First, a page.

Schmidt and Felch, both of whom teach literature at Calvin College, have produced anthologies of writings—including both prose and poetry—about each of the seasons of the year. Summer includes writers as disparate as Anne Lamott, Walt Whitman, N. Scott Momaday and Madeleine L’Engle.
Paul Rusesabagina, a member of the Hutu majority tribe in Rwanda, is married to a member of the Tutsi, the minority tribe that colonial powers installed as the nation’s rulers in an interference tactic that was common during the 19th century. By 1994, the year in which Terry George sets his film Hotel Rwanda, the Hutu majority was engaged in a genocidal conflict.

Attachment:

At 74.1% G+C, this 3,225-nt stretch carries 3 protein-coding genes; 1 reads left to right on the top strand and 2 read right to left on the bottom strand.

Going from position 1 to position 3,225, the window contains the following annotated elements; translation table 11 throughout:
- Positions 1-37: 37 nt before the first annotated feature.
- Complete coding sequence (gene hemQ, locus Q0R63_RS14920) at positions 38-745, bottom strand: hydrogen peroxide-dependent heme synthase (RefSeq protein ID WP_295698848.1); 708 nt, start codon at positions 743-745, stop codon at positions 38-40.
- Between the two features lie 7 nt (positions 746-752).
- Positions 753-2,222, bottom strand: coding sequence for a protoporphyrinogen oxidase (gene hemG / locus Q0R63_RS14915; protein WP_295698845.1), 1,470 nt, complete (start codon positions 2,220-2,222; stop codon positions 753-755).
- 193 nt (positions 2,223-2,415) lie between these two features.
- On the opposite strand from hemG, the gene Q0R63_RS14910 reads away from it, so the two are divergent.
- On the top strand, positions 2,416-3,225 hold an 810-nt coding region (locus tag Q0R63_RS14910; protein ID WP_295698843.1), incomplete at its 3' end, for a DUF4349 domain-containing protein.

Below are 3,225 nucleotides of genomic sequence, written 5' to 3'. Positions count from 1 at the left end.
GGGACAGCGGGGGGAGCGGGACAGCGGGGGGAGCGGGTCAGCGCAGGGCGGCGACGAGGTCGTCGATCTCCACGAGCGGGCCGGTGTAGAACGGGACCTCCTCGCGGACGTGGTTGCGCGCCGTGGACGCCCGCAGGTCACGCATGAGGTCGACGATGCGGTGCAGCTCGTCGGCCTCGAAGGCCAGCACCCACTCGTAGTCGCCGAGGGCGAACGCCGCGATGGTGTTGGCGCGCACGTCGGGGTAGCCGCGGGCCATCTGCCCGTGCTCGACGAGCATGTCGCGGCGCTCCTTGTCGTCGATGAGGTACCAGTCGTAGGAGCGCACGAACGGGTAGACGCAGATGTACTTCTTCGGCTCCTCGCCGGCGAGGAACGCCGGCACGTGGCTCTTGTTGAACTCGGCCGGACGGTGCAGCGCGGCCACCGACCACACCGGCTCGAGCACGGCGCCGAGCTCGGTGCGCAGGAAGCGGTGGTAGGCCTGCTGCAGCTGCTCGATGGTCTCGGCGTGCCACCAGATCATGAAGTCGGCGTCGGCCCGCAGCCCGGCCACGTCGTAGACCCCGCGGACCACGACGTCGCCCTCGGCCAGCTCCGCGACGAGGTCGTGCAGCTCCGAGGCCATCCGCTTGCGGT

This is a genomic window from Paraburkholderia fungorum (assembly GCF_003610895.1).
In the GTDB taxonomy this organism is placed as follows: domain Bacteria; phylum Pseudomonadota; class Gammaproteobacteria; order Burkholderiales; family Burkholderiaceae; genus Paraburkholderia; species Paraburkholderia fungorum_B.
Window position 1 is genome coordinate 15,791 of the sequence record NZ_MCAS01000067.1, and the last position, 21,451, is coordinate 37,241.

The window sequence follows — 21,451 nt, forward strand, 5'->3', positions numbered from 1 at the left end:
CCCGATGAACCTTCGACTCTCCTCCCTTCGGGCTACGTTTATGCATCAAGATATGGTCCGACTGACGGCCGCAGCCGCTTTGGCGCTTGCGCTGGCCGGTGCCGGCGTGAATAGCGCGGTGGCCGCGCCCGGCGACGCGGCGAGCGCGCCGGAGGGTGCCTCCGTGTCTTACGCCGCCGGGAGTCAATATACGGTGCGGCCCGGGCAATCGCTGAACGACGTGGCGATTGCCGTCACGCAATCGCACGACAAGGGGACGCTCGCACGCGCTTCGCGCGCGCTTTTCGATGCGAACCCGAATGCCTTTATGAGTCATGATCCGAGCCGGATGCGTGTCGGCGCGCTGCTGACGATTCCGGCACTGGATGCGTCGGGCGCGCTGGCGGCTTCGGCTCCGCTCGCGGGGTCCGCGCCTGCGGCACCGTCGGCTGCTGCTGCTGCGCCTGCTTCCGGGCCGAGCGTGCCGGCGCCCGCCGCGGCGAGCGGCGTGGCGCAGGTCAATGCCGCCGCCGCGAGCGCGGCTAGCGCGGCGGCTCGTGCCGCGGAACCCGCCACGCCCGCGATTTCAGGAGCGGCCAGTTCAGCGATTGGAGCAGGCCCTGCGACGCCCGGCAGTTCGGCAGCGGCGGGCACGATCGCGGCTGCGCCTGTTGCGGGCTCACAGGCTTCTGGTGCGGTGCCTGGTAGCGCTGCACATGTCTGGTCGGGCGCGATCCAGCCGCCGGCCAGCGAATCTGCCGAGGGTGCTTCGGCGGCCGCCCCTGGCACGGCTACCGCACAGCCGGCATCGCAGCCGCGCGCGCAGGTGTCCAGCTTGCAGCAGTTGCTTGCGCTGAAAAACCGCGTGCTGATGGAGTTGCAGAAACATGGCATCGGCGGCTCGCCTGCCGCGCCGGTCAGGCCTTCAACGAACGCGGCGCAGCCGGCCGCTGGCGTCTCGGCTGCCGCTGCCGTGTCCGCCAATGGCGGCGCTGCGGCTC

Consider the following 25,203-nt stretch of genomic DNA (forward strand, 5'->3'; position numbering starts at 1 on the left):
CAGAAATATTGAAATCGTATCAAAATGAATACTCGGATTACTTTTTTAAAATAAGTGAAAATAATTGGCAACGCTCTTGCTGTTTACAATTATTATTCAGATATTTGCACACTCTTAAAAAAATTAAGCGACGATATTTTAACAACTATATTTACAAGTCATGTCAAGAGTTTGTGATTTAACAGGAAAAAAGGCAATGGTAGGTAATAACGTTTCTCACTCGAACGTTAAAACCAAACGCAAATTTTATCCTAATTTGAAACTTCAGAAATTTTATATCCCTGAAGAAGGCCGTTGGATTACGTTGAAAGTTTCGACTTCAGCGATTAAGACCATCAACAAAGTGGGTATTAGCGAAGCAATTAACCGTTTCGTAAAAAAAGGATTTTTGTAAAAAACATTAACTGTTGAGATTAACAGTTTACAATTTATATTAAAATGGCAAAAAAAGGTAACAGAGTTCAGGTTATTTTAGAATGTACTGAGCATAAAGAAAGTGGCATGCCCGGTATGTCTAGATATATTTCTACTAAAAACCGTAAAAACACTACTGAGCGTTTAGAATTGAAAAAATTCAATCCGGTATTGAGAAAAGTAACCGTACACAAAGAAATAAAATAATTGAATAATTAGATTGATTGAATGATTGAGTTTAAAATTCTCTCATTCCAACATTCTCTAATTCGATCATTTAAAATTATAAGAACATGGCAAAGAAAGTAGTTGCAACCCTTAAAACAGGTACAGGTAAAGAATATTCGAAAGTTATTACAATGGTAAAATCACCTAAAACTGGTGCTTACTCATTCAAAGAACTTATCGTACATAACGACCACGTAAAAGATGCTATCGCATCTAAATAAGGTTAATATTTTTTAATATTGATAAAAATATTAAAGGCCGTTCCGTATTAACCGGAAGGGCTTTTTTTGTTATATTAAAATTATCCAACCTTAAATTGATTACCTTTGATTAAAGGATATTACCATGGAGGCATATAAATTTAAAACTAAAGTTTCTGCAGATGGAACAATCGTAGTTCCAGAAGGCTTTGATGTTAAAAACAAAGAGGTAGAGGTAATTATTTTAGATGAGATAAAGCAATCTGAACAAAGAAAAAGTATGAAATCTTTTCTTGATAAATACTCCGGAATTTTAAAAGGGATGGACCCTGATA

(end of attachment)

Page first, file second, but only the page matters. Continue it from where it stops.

Maggie Smith’s 1969 Oscar-winning performance as the title character, a teacher at an all-girls school in Edinburgh in the 1930s who intones that “all my girls are Brodie girls, and they are the crème de la crème,” is one for the ages.
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